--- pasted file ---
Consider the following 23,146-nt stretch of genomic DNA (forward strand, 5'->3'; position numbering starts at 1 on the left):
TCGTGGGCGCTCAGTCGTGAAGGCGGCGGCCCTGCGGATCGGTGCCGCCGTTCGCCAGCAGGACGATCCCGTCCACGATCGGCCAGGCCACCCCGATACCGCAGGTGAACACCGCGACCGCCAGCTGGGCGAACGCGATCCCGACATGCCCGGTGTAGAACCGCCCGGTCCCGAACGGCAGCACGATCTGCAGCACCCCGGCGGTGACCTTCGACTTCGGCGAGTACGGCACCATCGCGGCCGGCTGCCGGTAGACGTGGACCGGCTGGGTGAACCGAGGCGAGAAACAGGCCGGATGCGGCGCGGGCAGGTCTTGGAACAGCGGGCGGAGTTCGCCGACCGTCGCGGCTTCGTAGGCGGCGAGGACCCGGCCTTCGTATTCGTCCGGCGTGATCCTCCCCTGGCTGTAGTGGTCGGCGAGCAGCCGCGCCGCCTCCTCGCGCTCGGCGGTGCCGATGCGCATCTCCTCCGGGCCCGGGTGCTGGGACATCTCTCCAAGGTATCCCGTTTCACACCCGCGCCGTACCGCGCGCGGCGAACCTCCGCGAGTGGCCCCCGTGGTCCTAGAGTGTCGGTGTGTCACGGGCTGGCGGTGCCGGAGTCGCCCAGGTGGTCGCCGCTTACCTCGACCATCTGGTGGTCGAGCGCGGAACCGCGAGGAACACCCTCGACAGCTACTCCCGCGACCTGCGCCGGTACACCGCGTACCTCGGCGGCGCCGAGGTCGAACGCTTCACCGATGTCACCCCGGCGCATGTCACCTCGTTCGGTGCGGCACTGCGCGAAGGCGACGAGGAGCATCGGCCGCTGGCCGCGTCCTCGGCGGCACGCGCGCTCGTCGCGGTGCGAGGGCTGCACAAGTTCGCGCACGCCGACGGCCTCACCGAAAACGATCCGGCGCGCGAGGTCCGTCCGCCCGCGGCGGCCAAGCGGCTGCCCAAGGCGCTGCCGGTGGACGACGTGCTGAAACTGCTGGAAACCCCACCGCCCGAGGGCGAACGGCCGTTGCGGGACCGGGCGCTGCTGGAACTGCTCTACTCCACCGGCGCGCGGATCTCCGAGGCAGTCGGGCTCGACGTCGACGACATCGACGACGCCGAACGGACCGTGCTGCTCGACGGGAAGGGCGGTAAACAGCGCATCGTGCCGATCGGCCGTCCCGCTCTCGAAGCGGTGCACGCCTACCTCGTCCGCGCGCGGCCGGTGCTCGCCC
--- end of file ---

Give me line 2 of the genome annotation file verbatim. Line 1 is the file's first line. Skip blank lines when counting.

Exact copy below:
TCGTGGGCGCTCAGTCGTGAAGGCGGCGGCCCTGCGGATCGGTGCCGCCGTTCGCCAGCAGGACGATCCCGTCCACGATCGGCCAGGCCACCCCGATACCGCAGGTGAACACCGCGACCGCCAGCTGGGCGAACGCGATCCCGACATGCCCGGTGTAGAACCGCCCGGTCCCGAACGGCAGCACGATCTGCAGCACCCCGGCGGTGACCTTCGACTTCGGCGAGTACGGCACCATCGCGGCCGGCTGCCGGTAGACGTGGACCGGCTGGGTGAACCGAGGCGAGAAACAGGCCGGATGCGGCGCGGGCAGGTCTTGGAACAGCGGGCGGAGTTCGCCGACCGTCGCGGCTTCGTAGGCGGCGAGGACCCGGCCTTCGTATTCGTCCGGCGTGATCCTCCCCTGGCTGTAGTGGTCGGCGAGCAGCCGCGCCGCCTCCTCGCGCTCGGCGGTGCCGATGCGCATCTCCTCCGGGCCCGGGTGCTGGGACATCTCTCCAAGGTATCCCGTTTCACACCCGCGCCGTACCGCGCGCGGCGAACCTCCGCGAGTGGCCCCCGTGGTCCTAGAGTGTCGGTGTGTCACGGGCTGGCGGTGCCGGAGTCGCCCAGGTGGTCGCCGCTTACCTCGACCATCTGGTGGTCGAGCGCGGAACCGCGAGGAACACCCTCGACAGCTACTCCCGCGACCTGCGCCGGTACACCGCGTACCTCGGCGGCGCCGAGGTCGAACGCTTCACCGATGTCACCCCGGCGCATGTCACCTCGTTCGGTGCGGCACTGCGCGAAGGCGACGAGGAGCATCGGCCGCTGGCCGCGTCCTCGGCGGCACGCGCGCTCGTCGCGGTGCGAGGGCTGCACAAGTTCGCGCACGCCGACGGCCTCACCGAAAACGATCCGGCGCGCGAGGTCCGTCCGCCCGCGGCGGCCAAGCGGCTGCCCAAGGCGCTGCCGGTGGACGACGTGCTGAAACTGCTGGAAACCCCACCGCCCGAGGGCGAACGGCCGTTGCGGGACCGGGCGCTGCTGGAACTGCTCTACTCCACCGGCGCGCGGATCTCCGAGGCAGTCGGGCTCGACGTCGACGACATCGACGACGCCGAACGGACCGTGCTGCTCGACGGGAAGGGCGGTAAACAGCGCATCGTGCCGATCGGCCGTCCCGCTCTCGAAGCGGTGCACGCCTACCTCGTCCGCGCGCGGCCGGTGCTCGCCC